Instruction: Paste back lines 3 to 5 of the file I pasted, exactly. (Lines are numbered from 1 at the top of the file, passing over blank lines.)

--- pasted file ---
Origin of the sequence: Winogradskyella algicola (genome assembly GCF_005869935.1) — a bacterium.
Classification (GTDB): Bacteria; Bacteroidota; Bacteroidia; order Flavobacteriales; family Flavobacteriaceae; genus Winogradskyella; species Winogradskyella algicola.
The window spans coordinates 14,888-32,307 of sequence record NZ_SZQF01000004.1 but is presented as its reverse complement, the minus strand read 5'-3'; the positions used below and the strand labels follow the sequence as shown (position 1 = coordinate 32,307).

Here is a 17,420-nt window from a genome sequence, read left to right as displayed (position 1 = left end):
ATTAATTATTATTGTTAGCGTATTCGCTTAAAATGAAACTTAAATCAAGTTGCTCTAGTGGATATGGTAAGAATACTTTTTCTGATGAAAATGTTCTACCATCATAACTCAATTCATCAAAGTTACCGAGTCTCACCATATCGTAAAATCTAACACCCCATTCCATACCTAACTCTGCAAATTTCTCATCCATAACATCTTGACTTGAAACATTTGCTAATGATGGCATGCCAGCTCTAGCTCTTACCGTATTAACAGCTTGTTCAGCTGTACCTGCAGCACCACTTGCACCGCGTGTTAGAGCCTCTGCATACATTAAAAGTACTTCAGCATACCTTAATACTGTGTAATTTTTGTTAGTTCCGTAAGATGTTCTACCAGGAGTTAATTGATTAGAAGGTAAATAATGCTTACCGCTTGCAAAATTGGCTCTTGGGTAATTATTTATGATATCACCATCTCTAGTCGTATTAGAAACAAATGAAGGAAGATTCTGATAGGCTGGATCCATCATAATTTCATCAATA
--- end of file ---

The window spans coordinates 14,888-32,307 of sequence record NZ_SZQF01000004.1 but is presented as its reverse complement, the minus strand read 5'-3'; the positions used below and the strand labels follow the sequence as shown (position 1 = coordinate 32,307).

Here is a 17,420-nt window from a genome sequence, read left to right as displayed (position 1 = left end):
ATTAATTATTATTGTTAGCGTATTCGCTTAAAATGAAACTTAAATCAAGTTGCTCTAGTGGATATGGTAAGAATACTTTTTCTGATGAAAATGTTCTACCATCATAACTCAATTCATCAAAGTTACCGAGTCTCACCATATCGTAAAATCTAACACCCCATTCCATACCTAACTCTGCAAATTTCTCATCCATAACATCTTGACTTGAAACATTTGCTAATGATGGCATGCCAGCTCTAGCTCTTACCGTATTAACAGCTTGTTCAGCTGTACCTGCAGCACCACTTGCACCGCGTGTTAGAGCCTCTGCATACATTAAAAGTACTTCAGCATACCTTAATACTGTGTAATTTTTGTTAGTTCCGTAAGATGTTCTACCAGGAGTTAATTGATTAGAAGGTAAATAATGCTTACCGCTTGCAAAATTGGCTCTTGGGTAATTATTTATGATATCACCATCTCTAGTCGTATTAGAAACAAATGAAGGAAGATTCTGATAGGCTGGATCCATCATAATTTCATCAATA